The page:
What is the most difficult part of writing for the web? Is it breaking up content into manageable chunks? Optimizing for search? Ensuring that the page makes sense when readers reach it directly from a search engine or external link? What makes a "good" Web page?
Creating clear and effective content pages is one of the greatest challenges of Web writing. EERE's Communication Standards has a whole section devoted to Web Content Guidelines, and they cover a variety of topics including 508 Accessibility, links, maintenance, navigation labels, and search optimization.
And why is that important? Writing for the Web is different from writing for print. For those who want an exhaustive view of writing for the Web, at least in the EERE world, the Content Guidelines are the way to go. For those of you who just want some food for thought, here are tips and hints from Brian Lamb and Ginny Redish.
In Brian Lamb's presentation to the EERE Web community, he had a number of things to say about writing clear, concise content pages. According to him, it's about 40% harder to read online than it is in print. And because it's harder to read on the Web, you want to make your content short and easy to scan. To prove the importance of this, he used the SMOG tool, which approximates the reading level required to understand your site, and showed how content on EERE is often written to a higher reading level than the average person.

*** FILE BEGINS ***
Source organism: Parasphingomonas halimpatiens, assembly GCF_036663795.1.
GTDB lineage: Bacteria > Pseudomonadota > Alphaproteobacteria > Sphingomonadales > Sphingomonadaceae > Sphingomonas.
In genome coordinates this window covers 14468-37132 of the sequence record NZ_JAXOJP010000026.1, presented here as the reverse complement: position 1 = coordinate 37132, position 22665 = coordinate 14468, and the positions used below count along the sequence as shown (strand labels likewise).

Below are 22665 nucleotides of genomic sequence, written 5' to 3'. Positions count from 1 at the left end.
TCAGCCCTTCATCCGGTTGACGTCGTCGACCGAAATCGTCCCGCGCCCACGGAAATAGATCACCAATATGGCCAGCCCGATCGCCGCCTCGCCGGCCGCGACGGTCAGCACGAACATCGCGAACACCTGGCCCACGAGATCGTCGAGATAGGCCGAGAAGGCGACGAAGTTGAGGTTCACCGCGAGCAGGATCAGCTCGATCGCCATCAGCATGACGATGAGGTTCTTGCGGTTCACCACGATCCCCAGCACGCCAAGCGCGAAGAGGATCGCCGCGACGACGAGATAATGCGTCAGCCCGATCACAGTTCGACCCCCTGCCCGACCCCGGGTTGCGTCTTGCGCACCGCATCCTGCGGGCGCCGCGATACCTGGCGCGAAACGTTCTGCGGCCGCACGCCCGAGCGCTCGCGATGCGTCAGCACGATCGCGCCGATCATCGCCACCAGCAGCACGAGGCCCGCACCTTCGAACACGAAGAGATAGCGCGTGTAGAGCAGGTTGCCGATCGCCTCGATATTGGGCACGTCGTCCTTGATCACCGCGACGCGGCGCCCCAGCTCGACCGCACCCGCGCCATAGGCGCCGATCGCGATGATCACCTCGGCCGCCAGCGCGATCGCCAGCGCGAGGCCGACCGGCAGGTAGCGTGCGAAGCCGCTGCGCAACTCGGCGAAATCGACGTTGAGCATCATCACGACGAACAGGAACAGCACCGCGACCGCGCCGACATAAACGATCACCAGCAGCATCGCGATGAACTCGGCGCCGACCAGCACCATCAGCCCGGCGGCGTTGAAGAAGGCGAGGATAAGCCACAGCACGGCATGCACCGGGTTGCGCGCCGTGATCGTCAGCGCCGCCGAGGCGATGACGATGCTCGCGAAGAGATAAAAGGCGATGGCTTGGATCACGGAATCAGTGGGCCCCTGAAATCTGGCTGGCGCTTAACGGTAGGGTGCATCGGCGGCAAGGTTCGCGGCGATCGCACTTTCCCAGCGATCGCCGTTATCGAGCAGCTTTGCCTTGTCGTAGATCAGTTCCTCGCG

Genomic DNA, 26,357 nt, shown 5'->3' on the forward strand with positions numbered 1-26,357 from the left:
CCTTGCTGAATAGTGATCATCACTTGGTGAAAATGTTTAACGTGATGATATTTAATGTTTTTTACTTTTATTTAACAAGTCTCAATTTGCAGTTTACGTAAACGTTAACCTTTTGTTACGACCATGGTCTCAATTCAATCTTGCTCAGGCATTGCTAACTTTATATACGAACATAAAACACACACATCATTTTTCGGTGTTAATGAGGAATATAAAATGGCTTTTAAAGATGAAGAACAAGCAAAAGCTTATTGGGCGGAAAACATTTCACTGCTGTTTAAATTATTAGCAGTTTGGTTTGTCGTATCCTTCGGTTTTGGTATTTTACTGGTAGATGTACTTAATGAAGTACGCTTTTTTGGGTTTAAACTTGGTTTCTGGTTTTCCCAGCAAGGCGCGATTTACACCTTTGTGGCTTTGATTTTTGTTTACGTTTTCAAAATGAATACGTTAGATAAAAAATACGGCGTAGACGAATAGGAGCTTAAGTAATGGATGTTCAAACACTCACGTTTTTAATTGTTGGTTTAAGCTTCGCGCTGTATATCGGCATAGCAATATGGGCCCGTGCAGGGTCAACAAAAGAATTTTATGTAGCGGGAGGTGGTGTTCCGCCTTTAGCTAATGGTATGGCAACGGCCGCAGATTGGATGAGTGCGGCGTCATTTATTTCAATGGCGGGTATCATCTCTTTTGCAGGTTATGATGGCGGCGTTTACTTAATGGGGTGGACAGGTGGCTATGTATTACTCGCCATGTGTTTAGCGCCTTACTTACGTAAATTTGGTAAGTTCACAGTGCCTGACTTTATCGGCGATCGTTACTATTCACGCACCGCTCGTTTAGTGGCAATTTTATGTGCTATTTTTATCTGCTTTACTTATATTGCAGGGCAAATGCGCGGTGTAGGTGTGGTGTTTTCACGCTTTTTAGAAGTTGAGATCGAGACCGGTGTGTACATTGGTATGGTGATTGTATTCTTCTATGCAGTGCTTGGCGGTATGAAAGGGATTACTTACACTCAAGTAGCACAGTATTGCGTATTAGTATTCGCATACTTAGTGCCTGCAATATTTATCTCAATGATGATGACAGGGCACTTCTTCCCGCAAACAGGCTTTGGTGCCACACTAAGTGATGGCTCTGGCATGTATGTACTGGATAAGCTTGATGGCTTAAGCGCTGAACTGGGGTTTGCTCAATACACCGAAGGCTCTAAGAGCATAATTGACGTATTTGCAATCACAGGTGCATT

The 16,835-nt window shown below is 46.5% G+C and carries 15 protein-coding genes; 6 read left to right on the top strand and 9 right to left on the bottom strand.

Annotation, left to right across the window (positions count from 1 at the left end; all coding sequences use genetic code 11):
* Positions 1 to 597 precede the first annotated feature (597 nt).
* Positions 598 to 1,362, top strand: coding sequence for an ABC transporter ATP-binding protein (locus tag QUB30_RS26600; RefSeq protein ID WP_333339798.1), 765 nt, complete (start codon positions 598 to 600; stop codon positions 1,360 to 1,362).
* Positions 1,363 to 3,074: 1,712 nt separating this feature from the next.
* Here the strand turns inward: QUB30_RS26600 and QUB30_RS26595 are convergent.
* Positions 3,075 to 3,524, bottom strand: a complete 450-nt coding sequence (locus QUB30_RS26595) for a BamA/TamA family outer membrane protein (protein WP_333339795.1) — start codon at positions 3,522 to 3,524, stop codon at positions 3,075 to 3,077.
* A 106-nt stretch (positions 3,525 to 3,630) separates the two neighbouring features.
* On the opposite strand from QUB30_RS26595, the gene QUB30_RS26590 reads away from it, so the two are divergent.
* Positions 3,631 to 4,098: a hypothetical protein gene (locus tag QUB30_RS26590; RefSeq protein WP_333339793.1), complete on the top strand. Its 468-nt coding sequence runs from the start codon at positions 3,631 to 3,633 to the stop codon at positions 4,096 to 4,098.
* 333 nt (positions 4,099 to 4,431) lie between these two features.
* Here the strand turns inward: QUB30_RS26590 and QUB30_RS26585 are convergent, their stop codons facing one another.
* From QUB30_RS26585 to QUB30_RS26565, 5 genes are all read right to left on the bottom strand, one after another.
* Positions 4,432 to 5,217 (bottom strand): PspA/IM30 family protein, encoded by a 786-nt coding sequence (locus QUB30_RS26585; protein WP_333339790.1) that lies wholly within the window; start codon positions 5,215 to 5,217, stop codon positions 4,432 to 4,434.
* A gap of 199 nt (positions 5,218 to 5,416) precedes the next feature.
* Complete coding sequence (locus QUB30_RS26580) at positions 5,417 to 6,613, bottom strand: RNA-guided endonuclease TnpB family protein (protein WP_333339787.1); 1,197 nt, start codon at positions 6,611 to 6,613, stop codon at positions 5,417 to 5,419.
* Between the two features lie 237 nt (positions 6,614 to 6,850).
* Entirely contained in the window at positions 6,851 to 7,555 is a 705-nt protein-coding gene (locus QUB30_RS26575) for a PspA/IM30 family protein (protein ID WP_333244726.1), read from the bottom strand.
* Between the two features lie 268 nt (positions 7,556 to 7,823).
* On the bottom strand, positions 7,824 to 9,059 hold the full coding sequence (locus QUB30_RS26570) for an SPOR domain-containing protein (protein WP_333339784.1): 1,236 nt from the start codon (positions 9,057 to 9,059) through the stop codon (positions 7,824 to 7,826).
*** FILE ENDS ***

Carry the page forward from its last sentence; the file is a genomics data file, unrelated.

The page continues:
Ginny Redish, in her presentation to DOE, emphasized looking at content on a page-by-page basis. According to her, you should envision a scenario for each page and ask yourself what the user wants to know or do. Then design the page so it answers that. Make key messages stand out, and always start with the most important message at the top.
So what do you think? What does a "good" page look like? How would you measure the effectiveness of a "good" page? Be sure to leave a comment with your thoughts, and check back occasionally to see what other people have said!